Democrats Struggle to Cope as Senate GOP Throws Wrench in Feinstein 'Replacement' Plan

Erin Schaff/The New York Times via AP

As RedState previously reported, California Democratic Sen. Dianne Feinstein’s prolonged absence from the Senate has caused major headaches for Sen. Majority Leader Chuck Schumer (D-N.Y.), especially on the issue of herding Joe Biden’s radical judicial nominees through the Judiciary Committee.


Feinstein is a member of the committee, and her ongoing battle with the shingles virus has left it at a 10-10 Democrat/Republican tie since late February and with no end in sight.

As a result, three things have happened: Feinstein has faced growing calls from some of her fellow California Democrats including some in the House to resign before her term expires, Democrat infighting has commenced with thinly-veiled accusations of sexism coming from former House Speaker Nancy Pelosi (D-Calif.), and Feinstein has issued a statement asking Schumer to temporarily replace her on the Judiciary Committee until she is able to return.

Though Schumer has declared that he intends to try and do just that this week, Senate Republicans including some of the more moderate ones as well as several on the Judiciary Committee have made it clear they aren’t going to play along with Schumer’s plan and in the process set a bad precedent going forward:

At least five Republicans on the Judiciary Committee — Sens. Tom Cotton (Ark.), Thom Tillis (N.C.), Marsha Blackburn (Tenn.), John Kennedy (La.) and Cornyn — all said they would oppose the effort to replace the longtime California Democrat or saw no reason to remove her.

Kennedy said he’d take Feinstein at her word she’ll be back soon.

“I will vote against any attempt by Senate Democrats to temporarily replace Sen. Feinstein on the Judiciary Committee,” Tillis, who is often seen as among the more bipartisan senators, tweeted. “I deeply respect Senator Feinstein, but this is an unprecedented request solely intended to appease those pushing for radical, activist judges.”

And Sens. Susan Collins (Maine) and Lisa Murkowski (Alaska), two of the most moderate Republicans in the chamber, may have put the nail in the coffin of the effort, though for a different reason than some others.

“Sen. Feinstein has been an extraordinary senator and she’s a good friend of mine. During the last two years, there’s been a concerted campaign to force her off the judiciary committee, and I will have no part of that,” Collins said.


Schumer said Monday that he’d spoken to Feinstein and that she expects to “return soon” but that in the meantime he believed Republicans “should allow a temporary replacement” because it’s supposedly the “right and fair thing to do“:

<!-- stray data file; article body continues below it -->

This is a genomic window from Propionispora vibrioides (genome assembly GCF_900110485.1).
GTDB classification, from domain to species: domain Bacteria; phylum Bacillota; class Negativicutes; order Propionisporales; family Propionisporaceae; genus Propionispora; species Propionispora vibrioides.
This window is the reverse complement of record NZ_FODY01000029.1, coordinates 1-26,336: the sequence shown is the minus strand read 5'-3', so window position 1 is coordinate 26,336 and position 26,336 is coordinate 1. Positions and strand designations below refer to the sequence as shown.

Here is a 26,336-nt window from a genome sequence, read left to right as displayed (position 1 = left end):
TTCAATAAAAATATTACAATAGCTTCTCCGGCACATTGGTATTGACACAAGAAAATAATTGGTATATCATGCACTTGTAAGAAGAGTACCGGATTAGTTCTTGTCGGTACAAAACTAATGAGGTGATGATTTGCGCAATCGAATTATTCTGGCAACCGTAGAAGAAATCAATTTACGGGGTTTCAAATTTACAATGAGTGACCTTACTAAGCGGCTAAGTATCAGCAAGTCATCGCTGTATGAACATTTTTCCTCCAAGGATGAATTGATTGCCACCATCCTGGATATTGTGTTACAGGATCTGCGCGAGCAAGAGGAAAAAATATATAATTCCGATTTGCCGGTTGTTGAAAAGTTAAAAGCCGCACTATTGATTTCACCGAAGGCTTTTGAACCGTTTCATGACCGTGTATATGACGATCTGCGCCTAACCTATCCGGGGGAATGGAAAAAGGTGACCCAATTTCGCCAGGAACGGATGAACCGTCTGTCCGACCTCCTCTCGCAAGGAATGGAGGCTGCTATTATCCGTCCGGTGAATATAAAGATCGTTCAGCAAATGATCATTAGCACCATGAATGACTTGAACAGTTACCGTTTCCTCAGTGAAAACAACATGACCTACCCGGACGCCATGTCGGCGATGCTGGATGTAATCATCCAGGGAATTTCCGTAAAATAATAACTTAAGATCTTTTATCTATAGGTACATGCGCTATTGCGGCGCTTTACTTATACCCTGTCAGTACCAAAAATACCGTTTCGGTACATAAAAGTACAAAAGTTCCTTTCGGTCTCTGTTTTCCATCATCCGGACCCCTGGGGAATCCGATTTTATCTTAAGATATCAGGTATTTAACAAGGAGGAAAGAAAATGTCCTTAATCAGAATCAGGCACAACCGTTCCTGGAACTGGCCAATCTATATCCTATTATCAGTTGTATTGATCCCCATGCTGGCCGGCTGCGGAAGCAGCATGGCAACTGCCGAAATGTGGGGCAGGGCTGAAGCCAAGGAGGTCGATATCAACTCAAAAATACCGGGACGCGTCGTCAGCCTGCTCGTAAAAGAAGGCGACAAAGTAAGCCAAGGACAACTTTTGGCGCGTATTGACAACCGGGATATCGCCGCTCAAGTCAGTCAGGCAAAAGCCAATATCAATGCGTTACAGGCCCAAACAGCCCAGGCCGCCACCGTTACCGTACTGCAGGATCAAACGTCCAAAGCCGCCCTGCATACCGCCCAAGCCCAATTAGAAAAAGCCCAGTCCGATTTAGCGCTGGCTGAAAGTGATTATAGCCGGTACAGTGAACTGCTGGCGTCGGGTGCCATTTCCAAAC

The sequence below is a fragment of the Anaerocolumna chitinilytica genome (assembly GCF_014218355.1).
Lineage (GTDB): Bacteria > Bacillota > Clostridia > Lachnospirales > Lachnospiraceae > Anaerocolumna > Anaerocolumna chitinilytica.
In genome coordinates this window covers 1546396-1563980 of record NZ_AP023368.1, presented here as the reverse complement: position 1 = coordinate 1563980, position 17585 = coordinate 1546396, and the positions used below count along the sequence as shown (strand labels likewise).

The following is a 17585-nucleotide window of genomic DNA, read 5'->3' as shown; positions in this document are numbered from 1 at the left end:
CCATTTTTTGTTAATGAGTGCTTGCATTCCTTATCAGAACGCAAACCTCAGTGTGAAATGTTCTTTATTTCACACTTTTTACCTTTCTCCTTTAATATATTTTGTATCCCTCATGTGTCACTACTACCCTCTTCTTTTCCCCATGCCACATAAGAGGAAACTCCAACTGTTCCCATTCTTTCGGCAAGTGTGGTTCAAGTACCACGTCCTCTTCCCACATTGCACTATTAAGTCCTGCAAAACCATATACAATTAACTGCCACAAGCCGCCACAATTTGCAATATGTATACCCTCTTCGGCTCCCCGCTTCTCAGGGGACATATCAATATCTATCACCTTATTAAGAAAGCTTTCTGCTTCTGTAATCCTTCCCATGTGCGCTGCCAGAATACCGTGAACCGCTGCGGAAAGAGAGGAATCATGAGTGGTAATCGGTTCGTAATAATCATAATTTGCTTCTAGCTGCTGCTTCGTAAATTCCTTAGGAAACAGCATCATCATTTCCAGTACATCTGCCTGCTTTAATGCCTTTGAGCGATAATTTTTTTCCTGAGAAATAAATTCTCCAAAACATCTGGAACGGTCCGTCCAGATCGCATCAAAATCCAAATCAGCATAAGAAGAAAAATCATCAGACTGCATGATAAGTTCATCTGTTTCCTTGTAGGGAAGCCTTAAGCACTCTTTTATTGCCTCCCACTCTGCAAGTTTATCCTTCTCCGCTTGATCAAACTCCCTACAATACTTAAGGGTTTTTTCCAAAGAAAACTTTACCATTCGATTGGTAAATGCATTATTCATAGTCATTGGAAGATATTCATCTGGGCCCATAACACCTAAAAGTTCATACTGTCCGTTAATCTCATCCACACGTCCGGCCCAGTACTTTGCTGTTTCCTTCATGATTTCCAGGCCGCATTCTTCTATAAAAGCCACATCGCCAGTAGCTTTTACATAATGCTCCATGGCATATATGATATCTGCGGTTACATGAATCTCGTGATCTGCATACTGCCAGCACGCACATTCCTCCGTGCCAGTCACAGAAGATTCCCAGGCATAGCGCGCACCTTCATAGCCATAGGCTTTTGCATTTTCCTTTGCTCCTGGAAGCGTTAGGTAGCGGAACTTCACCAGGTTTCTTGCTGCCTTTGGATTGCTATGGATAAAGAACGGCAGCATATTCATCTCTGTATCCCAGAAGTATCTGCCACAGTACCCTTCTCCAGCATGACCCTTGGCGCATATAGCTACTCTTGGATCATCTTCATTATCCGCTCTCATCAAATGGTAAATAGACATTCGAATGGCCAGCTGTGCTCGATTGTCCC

Schumer’s second in command and Senate Judiciary Chair Dick Durbin (D-Ill.) tried to play the “decency” card on Republicans in an effort to get them to agree to temporarily replace Feinstein:

“Tomorrow, this could happen to the Republicans and they could find themselves in a vulnerable position through no fault of their own,” Durbin said Monday. “And I hope that they’ll show a little kindness and caring for their colleagues.”


Describing Feinstein as currently in “a delicate part of her life and her Senate service,” Durbin said Republicans should “stand by her and give her a dignified departure from the committee.”

It’s not gonna happen, and they know it. Republicans, even the more “bipartisan” ones Democrats normally rely on to get them out of jams like this one, are not going to comply because they know what the real goal is here and that’s to permanently replace Feinstein on the Judiciary Committee– and with that, conveniently, being the only committee they seek to replace her on.


If the shoe was on the other foot here, the Democrats would take the same position Republicans have and not budge on it, so I’m happy to see even some of the more milquetoast GOPers like Collins and Murkowski say they won’t join in on the Democrats’ reindeer games.

Because while Feinstein’s absence presumably will only be temporary, judicial appointments are long-term, with their impacts having the potential to span generations. Republicans are right not to allow emotional arguments from Schumer and Durbin to persuade them on this sensitive topic, because too much is at stake to do anything outside of playing hardball.

Flashback: Chuck Schumer Fans the Flames When Asked About ‘Confidence’ in Dianne Feinstein’s Cognitive Abilities


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